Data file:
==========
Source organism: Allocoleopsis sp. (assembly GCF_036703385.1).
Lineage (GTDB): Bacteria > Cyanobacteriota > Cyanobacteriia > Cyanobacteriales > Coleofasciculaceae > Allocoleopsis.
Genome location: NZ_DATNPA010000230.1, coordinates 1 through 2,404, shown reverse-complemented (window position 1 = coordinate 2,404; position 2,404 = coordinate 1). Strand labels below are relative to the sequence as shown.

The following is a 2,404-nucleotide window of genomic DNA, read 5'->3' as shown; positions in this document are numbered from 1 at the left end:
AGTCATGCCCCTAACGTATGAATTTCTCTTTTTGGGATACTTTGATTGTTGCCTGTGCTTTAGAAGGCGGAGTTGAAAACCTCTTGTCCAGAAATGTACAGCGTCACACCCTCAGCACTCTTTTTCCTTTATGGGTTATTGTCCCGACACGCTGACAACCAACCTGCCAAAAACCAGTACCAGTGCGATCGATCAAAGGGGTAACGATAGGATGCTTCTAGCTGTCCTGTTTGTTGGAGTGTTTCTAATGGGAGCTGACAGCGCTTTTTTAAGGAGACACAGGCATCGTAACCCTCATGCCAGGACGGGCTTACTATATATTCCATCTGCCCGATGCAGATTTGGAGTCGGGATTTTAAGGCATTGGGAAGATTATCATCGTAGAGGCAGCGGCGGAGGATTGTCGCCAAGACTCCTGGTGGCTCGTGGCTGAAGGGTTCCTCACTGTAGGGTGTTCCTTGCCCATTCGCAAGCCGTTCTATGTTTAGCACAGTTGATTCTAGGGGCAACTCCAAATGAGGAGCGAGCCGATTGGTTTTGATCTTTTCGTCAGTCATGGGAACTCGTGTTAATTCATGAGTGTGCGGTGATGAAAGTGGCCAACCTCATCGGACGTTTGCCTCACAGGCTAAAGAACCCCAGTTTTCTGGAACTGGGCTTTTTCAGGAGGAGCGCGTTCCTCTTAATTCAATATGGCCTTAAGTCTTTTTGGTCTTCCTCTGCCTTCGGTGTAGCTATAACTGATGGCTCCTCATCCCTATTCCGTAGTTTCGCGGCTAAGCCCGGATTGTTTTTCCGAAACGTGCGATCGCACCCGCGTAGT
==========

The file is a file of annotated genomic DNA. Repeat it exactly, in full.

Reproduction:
Source organism: Allocoleopsis sp. (assembly GCF_036703385.1).
Lineage (GTDB): Bacteria > Cyanobacteriota > Cyanobacteriia > Cyanobacteriales > Coleofasciculaceae > Allocoleopsis.
Genome location: NZ_DATNPA010000230.1, coordinates 1 through 2,404, shown reverse-complemented (window position 1 = coordinate 2,404; position 2,404 = coordinate 1). Strand labels below are relative to the sequence as shown.

The following is a 2,404-nucleotide window of genomic DNA, read 5'->3' as shown; positions in this document are numbered from 1 at the left end:
AGTCATGCCCCTAACGTATGAATTTCTCTTTTTGGGATACTTTGATTGTTGCCTGTGCTTTAGAAGGCGGAGTTGAAAACCTCTTGTCCAGAAATGTACAGCGTCACACCCTCAGCACTCTTTTTCCTTTATGGGTTATTGTCCCGACACGCTGACAACCAACCTGCCAAAAACCAGTACCAGTGCGATCGATCAAAGGGGTAACGATAGGATGCTTCTAGCTGTCCTGTTTGTTGGAGTGTTTCTAATGGGAGCTGACAGCGCTTTTTTAAGGAGACACAGGCATCGTAACCCTCATGCCAGGACGGGCTTACTATATATTCCATCTGCCCGATGCAGATTTGGAGTCGGGATTTTAAGGCATTGGGAAGATTATCATCGTAGAGGCAGCGGCGGAGGATTGTCGCCAAGACTCCTGGTGGCTCGTGGCTGAAGGGTTCCTCACTGTAGGGTGTTCCTTGCCCATTCGCAAGCCGTTCTATGTTTAGCACAGTTGATTCTAGGGGCAACTCCAAATGAGGAGCGAGCCGATTGGTTTTGATCTTTTCGTCAGTCATGGGAACTCGTGTTAATTCATGAGTGTGCGGTGATGAAAGTGGCCAACCTCATCGGACGTTTGCCTCACAGGCTAAAGAACCCCAGTTTTCTGGAACTGGGCTTTTTCAGGAGGAGCGCGTTCCTCTTAATTCAATATGGCCTTAAGTCTTTTTGGTCTTCCTCTGCCTTCGGTGTAGCTATAACTGATGGCTCCTCATCCCTATTCCGTAGTTTCGCGGCTAAGCCCGGATTGTTTTTCCGAAACGTGCGATCGCACCCGCGTAGT